Upper Nazareth, a city of some 50,000 people in northern Israel, is a pretty mixed city by Israeli standards. Initially a “Jewish” city, the close proximity to the heavily overcrowded Arab city of Nazareth has some 18 percent of the city’s population ethnically Arab, either Christians or Muslims.
That’s fine, according to Mayor Shimon Gafsou, at least to a point. Gafsou insists that “everyone can live here, that is the law,” but also rules out ever allowing the Arabs to build mosques or churches, or even have a Christmas tree.
“95 percent of Jewish mayors think the same thing. They’re just afraid to say so out loud,” Gafsou claims, and he went on to punctuate his position by declaring “I would rather cut off my right arm than build an Arab school.”
Still and all, that’s 18 percent of the population, and a population that at least nominally has equal rights inside Israel. That’s going to make it tough for Gafsou to keep his segregationist philosophy in place, especially with that percentage growing all the time. The minorities have to be content sending their children to the next city over to attend school, for now.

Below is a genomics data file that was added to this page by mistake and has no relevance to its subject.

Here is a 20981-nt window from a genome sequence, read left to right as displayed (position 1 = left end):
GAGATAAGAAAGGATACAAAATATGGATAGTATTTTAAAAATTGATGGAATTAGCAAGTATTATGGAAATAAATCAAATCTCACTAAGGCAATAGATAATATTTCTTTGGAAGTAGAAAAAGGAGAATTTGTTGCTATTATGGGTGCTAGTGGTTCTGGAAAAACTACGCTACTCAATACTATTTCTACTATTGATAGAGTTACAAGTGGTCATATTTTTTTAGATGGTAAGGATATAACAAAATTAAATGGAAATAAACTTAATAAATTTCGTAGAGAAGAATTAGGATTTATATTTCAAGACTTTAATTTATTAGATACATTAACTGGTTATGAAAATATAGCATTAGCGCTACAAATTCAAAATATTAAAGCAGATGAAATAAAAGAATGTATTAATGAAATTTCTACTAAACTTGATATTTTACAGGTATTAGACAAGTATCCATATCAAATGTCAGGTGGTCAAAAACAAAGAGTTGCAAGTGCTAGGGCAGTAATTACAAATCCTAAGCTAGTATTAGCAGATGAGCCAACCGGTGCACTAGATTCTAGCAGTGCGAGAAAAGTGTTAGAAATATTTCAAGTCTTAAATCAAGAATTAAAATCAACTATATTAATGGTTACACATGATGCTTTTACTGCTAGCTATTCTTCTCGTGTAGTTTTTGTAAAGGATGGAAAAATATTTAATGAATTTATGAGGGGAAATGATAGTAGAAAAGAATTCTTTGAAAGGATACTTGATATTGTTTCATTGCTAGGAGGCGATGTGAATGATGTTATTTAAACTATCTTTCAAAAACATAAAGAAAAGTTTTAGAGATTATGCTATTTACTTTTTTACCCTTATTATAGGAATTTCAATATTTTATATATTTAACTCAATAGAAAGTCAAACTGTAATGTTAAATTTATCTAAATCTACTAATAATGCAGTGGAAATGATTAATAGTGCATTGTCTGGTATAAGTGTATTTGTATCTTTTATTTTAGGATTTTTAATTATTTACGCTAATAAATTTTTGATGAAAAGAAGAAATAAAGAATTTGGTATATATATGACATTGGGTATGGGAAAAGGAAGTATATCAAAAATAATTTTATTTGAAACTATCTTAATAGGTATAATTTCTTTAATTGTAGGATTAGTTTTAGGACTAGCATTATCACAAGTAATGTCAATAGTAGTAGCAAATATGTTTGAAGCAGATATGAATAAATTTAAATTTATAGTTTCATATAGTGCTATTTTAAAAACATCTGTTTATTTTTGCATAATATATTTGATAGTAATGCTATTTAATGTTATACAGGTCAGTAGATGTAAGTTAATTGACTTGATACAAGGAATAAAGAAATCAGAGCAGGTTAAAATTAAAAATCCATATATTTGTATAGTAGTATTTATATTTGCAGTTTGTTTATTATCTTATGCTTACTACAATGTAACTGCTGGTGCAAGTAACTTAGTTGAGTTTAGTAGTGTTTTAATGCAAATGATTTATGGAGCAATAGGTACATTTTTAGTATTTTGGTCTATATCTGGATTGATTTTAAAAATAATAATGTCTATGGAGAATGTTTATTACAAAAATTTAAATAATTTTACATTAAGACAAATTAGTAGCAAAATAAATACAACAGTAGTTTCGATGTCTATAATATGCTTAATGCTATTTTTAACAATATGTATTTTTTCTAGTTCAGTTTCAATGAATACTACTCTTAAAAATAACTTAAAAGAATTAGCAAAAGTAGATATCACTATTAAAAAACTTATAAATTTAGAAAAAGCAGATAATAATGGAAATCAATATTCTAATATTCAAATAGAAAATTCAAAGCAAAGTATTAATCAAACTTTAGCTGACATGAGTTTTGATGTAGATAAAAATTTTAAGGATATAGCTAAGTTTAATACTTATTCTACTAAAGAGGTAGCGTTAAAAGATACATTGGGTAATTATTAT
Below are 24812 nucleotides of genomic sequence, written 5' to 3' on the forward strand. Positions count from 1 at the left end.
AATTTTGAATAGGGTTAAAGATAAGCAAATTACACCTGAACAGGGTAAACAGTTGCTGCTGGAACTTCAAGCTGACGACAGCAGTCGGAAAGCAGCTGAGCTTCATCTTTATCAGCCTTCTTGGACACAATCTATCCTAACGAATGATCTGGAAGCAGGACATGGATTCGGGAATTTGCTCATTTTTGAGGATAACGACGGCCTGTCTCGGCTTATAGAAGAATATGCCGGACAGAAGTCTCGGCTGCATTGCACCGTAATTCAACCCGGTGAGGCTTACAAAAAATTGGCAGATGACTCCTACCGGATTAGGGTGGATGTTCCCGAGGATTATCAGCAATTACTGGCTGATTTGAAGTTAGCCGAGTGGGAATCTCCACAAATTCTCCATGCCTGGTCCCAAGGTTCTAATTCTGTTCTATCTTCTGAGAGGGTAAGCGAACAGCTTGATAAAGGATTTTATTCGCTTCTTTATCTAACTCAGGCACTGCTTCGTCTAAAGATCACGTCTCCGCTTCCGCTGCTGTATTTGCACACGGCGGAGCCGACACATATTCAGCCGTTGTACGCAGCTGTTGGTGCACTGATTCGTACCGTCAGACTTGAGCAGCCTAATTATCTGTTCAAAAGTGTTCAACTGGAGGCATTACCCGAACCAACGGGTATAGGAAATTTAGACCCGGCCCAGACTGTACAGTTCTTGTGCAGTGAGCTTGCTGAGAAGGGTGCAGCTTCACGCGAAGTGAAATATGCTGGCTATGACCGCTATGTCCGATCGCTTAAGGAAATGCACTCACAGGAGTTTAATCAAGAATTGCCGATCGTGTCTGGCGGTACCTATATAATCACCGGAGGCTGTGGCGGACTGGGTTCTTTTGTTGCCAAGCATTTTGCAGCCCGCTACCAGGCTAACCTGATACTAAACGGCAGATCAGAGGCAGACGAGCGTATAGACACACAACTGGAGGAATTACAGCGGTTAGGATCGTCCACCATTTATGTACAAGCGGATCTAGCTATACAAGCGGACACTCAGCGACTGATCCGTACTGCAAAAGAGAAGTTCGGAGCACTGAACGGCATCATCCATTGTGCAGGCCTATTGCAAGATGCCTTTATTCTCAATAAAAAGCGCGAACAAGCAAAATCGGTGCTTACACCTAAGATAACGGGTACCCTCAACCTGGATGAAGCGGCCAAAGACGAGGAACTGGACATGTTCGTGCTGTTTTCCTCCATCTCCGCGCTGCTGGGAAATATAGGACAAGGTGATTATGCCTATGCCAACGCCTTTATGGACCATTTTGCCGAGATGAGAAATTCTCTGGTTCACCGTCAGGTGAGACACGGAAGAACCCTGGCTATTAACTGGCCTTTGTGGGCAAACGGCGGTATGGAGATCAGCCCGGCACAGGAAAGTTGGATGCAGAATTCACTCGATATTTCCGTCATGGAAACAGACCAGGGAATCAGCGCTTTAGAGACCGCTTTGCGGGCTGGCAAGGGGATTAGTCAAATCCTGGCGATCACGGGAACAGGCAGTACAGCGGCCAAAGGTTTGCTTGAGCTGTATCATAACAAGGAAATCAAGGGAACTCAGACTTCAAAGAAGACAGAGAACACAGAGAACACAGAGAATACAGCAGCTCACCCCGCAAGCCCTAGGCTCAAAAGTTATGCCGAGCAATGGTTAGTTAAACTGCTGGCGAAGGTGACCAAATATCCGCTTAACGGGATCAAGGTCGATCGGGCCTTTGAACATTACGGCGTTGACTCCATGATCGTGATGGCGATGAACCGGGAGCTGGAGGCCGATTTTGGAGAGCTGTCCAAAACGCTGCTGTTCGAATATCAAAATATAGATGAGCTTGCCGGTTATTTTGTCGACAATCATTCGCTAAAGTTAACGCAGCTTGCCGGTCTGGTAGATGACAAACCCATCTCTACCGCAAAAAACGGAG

Gafsou’s position is politically tenable for now, and a lot of Israeli politicians run on a policy of overt discrimination against Arabs, but in a city where Jews and Arabs live side by side contentedly, the policy must seem ridiculously old-fashioned to the younger residents, and seems doomed in the long run.
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